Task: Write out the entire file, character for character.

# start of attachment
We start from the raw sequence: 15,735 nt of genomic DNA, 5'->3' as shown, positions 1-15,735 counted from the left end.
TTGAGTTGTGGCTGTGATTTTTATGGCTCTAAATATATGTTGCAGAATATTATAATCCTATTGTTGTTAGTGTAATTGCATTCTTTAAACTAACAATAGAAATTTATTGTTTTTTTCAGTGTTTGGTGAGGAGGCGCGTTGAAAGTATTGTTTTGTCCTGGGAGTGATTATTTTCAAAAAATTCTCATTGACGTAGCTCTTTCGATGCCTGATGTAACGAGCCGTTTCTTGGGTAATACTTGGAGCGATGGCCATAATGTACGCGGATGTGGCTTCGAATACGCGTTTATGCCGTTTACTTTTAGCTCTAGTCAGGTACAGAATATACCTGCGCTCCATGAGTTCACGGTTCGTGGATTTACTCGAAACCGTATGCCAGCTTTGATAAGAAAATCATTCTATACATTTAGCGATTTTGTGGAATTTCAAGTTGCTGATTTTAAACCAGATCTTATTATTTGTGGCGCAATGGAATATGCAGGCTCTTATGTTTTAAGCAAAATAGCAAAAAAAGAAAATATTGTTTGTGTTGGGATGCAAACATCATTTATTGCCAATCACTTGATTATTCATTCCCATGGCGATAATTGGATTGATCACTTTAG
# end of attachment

We start from the raw sequence: 15,735 nt of genomic DNA, 5'->3' as shown, positions 1-15,735 counted from the left end.
TTGAGTTGTGGCTGTGATTTTTATGGCTCTAAATATATGTTGCAGAATATTATAATCCTATTGTTGTTAGTGTAATTGCATTCTTTAAACTAACAATAGAAATTTATTGTTTTTTTCAGTGTTTGGTGAGGAGGCGCGTTGAAAGTATTGTTTTGTCCTGGGAGTGATTATTTTCAAAAAATTCTCATTGACGTAGCTCTTTCGATGCCTGATGTAACGAGCCGTTTCTTGGGTAATACTTGGAGCGATGGCCATAATGTACGCGGATGTGGCTTCGAATACGCGTTTATGCCGTTTACTTTTAGCTCTAGTCAGGTACAGAATATACCTGCGCTCCATGAGTTCACGGTTCGTGGATTTACTCGAAACCGTATGCCAGCTTTGATAAGAAAATCATTCTATACATTTAGCGATTTTGTGGAATTTCAAGTTGCTGATTTTAAACCAGATCTTATTATTTGTGGCGCAATGGAATATGCAGGCTCTTATGTTTTAAGCAAAATAGCAAAAAAAGAAAATATTGTTTGTGTTGGGATGCAAACATCATTTATTGCCAATCACTTGATTATTCATTCCCATGGCGATAATTGGATTGATCACTTTAG